Engaging in self-harming behaviors without the intention to die, or non-suicidal self-injury (NSSI), increases dramatically in the transition from childhood to adolescence and continues to grow throughout the teenage years. Although engagement in NSSI is often associated with emotional reactivity and may occur in response to distressing social experiences, some youth are more likely than others to carry out self-injury. How both emotional and social-environmental vulnerabilities may interact within individuals to increase developmental risk for self-harm remains unknown.
Now, a new longitudinal study in Biological Psychiatry, published by Elsevier, examines the neural-based correlates and other risk factors for self-injurious behaviors such as NSSI, an understanding of which could help bolster kids’ resilience against NSSI behaviors.
“Adolescent self-harm is a very complicated behavior with many contributing factors. We do not yet have strong objective predictors for self-harm,” said John Krystal, MD, editor of Biological Psychiatry.
NSSI behaviors include cutting or carving skin, inserting objects under nails or skin, burning skin, scraping or picking skin to the point of drawing blood, and hitting self on purpose.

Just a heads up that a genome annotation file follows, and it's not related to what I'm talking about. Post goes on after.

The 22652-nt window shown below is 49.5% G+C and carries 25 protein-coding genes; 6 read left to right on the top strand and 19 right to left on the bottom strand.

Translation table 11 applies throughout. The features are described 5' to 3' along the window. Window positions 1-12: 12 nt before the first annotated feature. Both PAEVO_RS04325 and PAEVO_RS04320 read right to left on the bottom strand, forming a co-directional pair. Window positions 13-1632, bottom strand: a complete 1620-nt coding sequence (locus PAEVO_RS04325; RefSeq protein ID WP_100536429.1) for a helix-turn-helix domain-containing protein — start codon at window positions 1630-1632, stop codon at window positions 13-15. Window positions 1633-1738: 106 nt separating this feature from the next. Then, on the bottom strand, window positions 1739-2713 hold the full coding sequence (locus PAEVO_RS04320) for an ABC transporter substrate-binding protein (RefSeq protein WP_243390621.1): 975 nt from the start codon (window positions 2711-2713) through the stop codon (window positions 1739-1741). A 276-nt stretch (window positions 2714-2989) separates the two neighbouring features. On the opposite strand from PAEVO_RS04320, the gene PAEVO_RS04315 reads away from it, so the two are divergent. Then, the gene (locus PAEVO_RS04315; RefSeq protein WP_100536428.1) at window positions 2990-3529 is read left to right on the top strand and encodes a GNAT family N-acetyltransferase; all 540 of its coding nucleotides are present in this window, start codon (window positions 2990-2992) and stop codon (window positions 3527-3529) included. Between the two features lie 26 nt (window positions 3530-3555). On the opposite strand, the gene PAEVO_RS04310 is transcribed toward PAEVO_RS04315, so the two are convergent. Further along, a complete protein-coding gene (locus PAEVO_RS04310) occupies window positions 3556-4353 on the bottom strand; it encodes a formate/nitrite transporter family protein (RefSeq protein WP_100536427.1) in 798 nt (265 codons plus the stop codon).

For the study, researchers at The University of North Carolina at Chapel Hill led by Olivia H. Pollak, MA, examined adolescents' reactivity in a brain area called the amygdala, which has been associated with emotional reactivity and sensitivity to the social environment, including reward and punishment. The 125 participants performed a task in which they anticipated and sought to avoid peer punishment (a scowling face) and anticipated and sought to gain social reward (a smiling face) while undergoing brain imaging. Participants completed a questionnaire the year of the scan and again one year later to determine past NSSI behavior. The teens also classified their peers (from a class roster) as those they liked most and least – an established assessment of social preference, capturing real-world experiences of peer acceptance and rejection.
The researchers found that greater amygdala reactivity during anticipation of social punishment predicted greater NSSI engagement one year later among adolescents with lower peer-nominated social preference. This finding suggests that adolescents who are both more sensitive to the prospect of social punishment and who experience greater social adversity in their real-world peer network may be at heightened risk for future NSSI.
Dr. Krystal said of the findings, "This study points out that a strong brain reaction to social punishment may be a marker, perhaps even a contributor, to maladaptive responses to social stress; in this case self-harm following peer rejection.”
First author Olivia H. Pollak added, “Clinically, our findings suggest that teaching emotion regulation skills and increasing prosocial peer interactions may help protect against engagement in self-injurious behaviors in adolescence.” (KSN/Newswise)